I’ve wrestled for a couple of days on how toÂ composeÂ this post, and I’m still not sure I can do this idea justice.Â I think the best way to frame it is to begin by quoting an email a friend sent to me on Saturday.Â A little background–he has twoÂ small children who are enrolled in arguably the best pre-school in their city.Â
When he picked up his kids last FridayÂ and asked them whatÂ they’d learned, they told himÂ about “Martin Luther The King”–very cute.Â How sad it is that the lesson they learned about one of the greatest Americans in history is sprinkled with horrible ideas that totally contradict Dr. King’s message…
He helped black people. The white people weren’t nice to him. They put him in jail.Â Yeah, and they killed him.
All black people are nice. White people are mean.
The white people hit him and wouldn’t go to school with him.
Those were direct quotes from the kids.Â Â And as my friend pointed out:
By the way, before yesterday, they had absolutely no idea that
there were black people or white people.
There’s noÂ better time than childhood to reinforce what kids already know to be true–that people should “not be judged by the color of their skin but by the content of their character.”Â I realize they are kids, and they obviously get some things mixed up.Â And I also realize that they still don’t really grasp whoÂ Martin LutherÂ King Jr. was.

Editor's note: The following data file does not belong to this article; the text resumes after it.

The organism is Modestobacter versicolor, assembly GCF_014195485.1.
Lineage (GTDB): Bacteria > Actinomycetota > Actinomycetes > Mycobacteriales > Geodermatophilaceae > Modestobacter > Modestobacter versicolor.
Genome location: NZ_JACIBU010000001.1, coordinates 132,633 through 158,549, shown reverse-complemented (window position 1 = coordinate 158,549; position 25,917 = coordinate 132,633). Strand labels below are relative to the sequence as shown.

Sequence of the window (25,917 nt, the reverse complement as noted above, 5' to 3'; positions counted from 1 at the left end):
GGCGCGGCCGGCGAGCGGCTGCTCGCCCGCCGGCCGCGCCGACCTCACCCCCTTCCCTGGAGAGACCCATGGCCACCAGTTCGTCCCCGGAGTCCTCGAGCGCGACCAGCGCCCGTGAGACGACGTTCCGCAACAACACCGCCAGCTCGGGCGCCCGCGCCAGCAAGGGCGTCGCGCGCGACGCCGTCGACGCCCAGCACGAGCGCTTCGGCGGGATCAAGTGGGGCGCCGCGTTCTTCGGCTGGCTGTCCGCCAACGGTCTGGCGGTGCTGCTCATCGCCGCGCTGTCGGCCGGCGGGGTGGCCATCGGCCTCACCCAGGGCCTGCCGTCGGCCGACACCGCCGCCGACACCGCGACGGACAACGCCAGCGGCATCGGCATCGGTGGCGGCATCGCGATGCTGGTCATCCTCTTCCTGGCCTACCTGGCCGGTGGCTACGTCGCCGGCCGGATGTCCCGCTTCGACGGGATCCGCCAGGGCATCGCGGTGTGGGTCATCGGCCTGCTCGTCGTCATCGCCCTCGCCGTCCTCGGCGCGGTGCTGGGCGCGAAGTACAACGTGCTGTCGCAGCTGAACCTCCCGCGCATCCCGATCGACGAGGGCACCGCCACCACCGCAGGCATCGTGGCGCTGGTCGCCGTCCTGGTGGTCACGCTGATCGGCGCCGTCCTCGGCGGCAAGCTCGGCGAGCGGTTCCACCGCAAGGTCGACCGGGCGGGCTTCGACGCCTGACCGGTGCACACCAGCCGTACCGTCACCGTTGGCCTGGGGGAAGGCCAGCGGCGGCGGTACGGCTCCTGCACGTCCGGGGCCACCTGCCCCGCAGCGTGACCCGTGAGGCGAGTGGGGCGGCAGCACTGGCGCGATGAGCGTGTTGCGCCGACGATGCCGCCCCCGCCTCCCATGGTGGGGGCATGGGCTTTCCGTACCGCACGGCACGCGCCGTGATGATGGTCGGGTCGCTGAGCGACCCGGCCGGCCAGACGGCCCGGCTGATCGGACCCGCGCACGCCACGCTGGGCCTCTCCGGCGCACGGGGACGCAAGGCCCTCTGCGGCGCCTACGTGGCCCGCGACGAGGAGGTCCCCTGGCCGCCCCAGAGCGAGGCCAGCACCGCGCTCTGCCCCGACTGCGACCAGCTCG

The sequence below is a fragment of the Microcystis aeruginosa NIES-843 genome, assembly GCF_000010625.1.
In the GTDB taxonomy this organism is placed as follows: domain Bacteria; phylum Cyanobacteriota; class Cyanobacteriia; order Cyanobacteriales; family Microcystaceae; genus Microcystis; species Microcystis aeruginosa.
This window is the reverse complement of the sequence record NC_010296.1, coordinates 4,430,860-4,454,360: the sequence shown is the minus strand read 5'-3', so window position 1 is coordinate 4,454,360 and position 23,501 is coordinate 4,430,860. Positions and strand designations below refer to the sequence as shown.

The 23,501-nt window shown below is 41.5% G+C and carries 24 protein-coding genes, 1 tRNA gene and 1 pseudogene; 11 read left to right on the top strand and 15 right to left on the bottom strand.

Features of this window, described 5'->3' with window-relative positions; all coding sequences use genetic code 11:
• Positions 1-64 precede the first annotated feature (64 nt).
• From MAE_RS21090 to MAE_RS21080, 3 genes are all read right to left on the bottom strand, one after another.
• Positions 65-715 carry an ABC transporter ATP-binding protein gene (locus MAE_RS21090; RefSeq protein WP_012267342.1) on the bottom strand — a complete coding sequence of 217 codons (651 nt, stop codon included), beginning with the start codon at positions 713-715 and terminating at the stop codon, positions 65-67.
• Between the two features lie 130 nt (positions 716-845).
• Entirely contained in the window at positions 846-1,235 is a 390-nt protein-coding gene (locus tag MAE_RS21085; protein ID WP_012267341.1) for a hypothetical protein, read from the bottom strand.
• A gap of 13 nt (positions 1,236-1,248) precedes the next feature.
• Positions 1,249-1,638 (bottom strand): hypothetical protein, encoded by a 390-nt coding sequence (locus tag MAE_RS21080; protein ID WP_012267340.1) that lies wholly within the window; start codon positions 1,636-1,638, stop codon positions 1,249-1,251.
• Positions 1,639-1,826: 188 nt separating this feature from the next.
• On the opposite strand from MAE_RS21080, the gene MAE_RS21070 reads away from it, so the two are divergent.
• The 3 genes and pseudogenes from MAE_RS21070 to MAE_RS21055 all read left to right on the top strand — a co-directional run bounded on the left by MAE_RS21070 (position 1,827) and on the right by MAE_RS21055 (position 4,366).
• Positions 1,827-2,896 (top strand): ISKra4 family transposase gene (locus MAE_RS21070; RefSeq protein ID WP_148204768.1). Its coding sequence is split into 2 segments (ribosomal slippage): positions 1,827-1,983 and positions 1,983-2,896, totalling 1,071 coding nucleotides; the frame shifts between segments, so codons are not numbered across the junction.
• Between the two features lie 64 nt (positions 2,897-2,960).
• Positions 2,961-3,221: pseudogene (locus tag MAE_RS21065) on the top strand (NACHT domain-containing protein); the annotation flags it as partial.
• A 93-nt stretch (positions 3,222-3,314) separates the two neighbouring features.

But I don’t think “All _____ people are bad and all _____ people are good” is whatÂ Dr. KingÂ had in mind.Â Fill in the blanks with any adjectives you want–black, white, red, yellow, Christian, Jewish,Â pretty, ugly, stupid, smart, rich, poor, Mexican, French, short, tall, fat, skinny, etc.–and that statement couldn’t be further from the truth.
It’sÂ shameful when a great message like Dr. King’s isÂ bastardized to further an agenda.Â Knowing no other details that what I’ve shared here, I can’t say that’s what happened in their school.Â I doubt the teacher(s) told these kids directly that “all white people are bad and all black people are good,” but if that’s the message that was received, they might as well have.
4 Replies to “Was This Part Of The Dream?”
It is sad that kids have to learn from adults the color of their skin. It will be interesting to see when my nephew (an actual “African American”) will learn that he is black and his cousins are white. As Dr. King would have it….hopefully never.
Good post on a day honoring a good man doing great things.
Thought provoking post today, and reinforces what is sometimes not intuitive, kids don’t just learn positive and negative traits from their families and friends, but also from their environment and education systems (starting w/ daycare). These things have been very much on my mind as I have two kids in daycare myself.
I presented you with this award for excellence in blogging.
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